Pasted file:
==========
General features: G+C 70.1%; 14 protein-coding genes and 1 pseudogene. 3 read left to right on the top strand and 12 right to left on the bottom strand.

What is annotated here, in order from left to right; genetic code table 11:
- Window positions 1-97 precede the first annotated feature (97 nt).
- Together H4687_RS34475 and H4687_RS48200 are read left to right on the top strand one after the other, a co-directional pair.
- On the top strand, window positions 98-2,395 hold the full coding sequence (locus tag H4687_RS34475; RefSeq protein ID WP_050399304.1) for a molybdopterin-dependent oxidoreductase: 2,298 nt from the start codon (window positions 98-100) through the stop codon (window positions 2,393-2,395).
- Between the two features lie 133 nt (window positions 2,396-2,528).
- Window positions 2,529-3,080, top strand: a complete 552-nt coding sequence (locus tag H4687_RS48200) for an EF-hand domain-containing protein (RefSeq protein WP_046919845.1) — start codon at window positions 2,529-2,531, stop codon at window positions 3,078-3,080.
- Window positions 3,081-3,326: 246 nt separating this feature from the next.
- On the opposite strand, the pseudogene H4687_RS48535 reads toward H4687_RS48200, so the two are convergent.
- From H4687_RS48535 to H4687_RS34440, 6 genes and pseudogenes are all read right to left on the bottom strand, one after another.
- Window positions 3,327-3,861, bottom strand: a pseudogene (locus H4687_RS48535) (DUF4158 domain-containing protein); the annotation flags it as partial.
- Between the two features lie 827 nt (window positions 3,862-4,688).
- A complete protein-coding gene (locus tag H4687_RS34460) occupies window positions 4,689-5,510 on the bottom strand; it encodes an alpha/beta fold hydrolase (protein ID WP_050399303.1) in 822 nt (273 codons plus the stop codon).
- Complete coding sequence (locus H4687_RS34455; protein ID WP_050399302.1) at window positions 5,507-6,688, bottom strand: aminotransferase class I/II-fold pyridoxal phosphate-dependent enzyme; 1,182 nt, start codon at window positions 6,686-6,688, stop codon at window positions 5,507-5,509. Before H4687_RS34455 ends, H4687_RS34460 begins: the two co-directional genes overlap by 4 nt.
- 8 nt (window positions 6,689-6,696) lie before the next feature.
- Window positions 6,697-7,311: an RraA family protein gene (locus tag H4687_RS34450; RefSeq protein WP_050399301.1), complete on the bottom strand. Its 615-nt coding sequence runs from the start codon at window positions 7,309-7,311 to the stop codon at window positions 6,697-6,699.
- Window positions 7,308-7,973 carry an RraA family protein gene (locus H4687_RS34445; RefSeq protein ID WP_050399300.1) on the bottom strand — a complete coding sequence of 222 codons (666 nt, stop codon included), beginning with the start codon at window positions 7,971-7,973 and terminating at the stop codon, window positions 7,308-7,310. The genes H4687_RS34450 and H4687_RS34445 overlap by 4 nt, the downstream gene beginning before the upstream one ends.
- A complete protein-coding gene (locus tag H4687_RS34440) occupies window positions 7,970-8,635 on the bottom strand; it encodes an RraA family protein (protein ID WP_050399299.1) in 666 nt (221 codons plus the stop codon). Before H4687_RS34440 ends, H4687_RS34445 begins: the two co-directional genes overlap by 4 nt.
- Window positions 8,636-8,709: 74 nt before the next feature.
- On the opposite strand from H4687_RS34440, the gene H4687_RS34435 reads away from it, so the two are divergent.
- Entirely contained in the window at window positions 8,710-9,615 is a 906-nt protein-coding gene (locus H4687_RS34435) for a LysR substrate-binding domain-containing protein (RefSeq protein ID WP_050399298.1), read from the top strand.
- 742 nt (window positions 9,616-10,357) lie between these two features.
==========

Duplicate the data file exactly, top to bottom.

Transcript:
General features: G+C 70.1%; 14 protein-coding genes and 1 pseudogene. 3 read left to right on the top strand and 12 right to left on the bottom strand.

What is annotated here, in order from left to right; genetic code table 11:
- Window positions 1-97 precede the first annotated feature (97 nt).
- Together H4687_RS34475 and H4687_RS48200 are read left to right on the top strand one after the other, a co-directional pair.
- On the top strand, window positions 98-2,395 hold the full coding sequence (locus tag H4687_RS34475; RefSeq protein ID WP_050399304.1) for a molybdopterin-dependent oxidoreductase: 2,298 nt from the start codon (window positions 98-100) through the stop codon (window positions 2,393-2,395).
- Between the two features lie 133 nt (window positions 2,396-2,528).
- Window positions 2,529-3,080, top strand: a complete 552-nt coding sequence (locus tag H4687_RS48200) for an EF-hand domain-containing protein (RefSeq protein WP_046919845.1) — start codon at window positions 2,529-2,531, stop codon at window positions 3,078-3,080.
- Window positions 3,081-3,326: 246 nt separating this feature from the next.
- On the opposite strand, the pseudogene H4687_RS48535 reads toward H4687_RS48200, so the two are convergent.
- From H4687_RS48535 to H4687_RS34440, 6 genes and pseudogenes are all read right to left on the bottom strand, one after another.
- Window positions 3,327-3,861, bottom strand: a pseudogene (locus H4687_RS48535) (DUF4158 domain-containing protein); the annotation flags it as partial.
- Between the two features lie 827 nt (window positions 3,862-4,688).
- A complete protein-coding gene (locus tag H4687_RS34460) occupies window positions 4,689-5,510 on the bottom strand; it encodes an alpha/beta fold hydrolase (protein ID WP_050399303.1) in 822 nt (273 codons plus the stop codon).
- Complete coding sequence (locus H4687_RS34455; protein ID WP_050399302.1) at window positions 5,507-6,688, bottom strand: aminotransferase class I/II-fold pyridoxal phosphate-dependent enzyme; 1,182 nt, start codon at window positions 6,686-6,688, stop codon at window positions 5,507-5,509. Before H4687_RS34455 ends, H4687_RS34460 begins: the two co-directional genes overlap by 4 nt.
- 8 nt (window positions 6,689-6,696) lie before the next feature.
- Window positions 6,697-7,311: an RraA family protein gene (locus tag H4687_RS34450; RefSeq protein WP_050399301.1), complete on the bottom strand. Its 615-nt coding sequence runs from the start codon at window positions 7,309-7,311 to the stop codon at window positions 6,697-6,699.
- Window positions 7,308-7,973 carry an RraA family protein gene (locus H4687_RS34445; RefSeq protein ID WP_050399300.1) on the bottom strand — a complete coding sequence of 222 codons (666 nt, stop codon included), beginning with the start codon at window positions 7,971-7,973 and terminating at the stop codon, window positions 7,308-7,310. The genes H4687_RS34450 and H4687_RS34445 overlap by 4 nt, the downstream gene beginning before the upstream one ends.
- A complete protein-coding gene (locus tag H4687_RS34440) occupies window positions 7,970-8,635 on the bottom strand; it encodes an RraA family protein (protein ID WP_050399299.1) in 666 nt (221 codons plus the stop codon). Before H4687_RS34440 ends, H4687_RS34445 begins: the two co-directional genes overlap by 4 nt.
- Window positions 8,636-8,709: 74 nt before the next feature.
- On the opposite strand from H4687_RS34440, the gene H4687_RS34435 reads away from it, so the two are divergent.
- Entirely contained in the window at window positions 8,710-9,615 is a 906-nt protein-coding gene (locus H4687_RS34435) for a LysR substrate-binding domain-containing protein (RefSeq protein ID WP_050399298.1), read from the top strand.
- 742 nt (window positions 9,616-10,357) lie between these two features.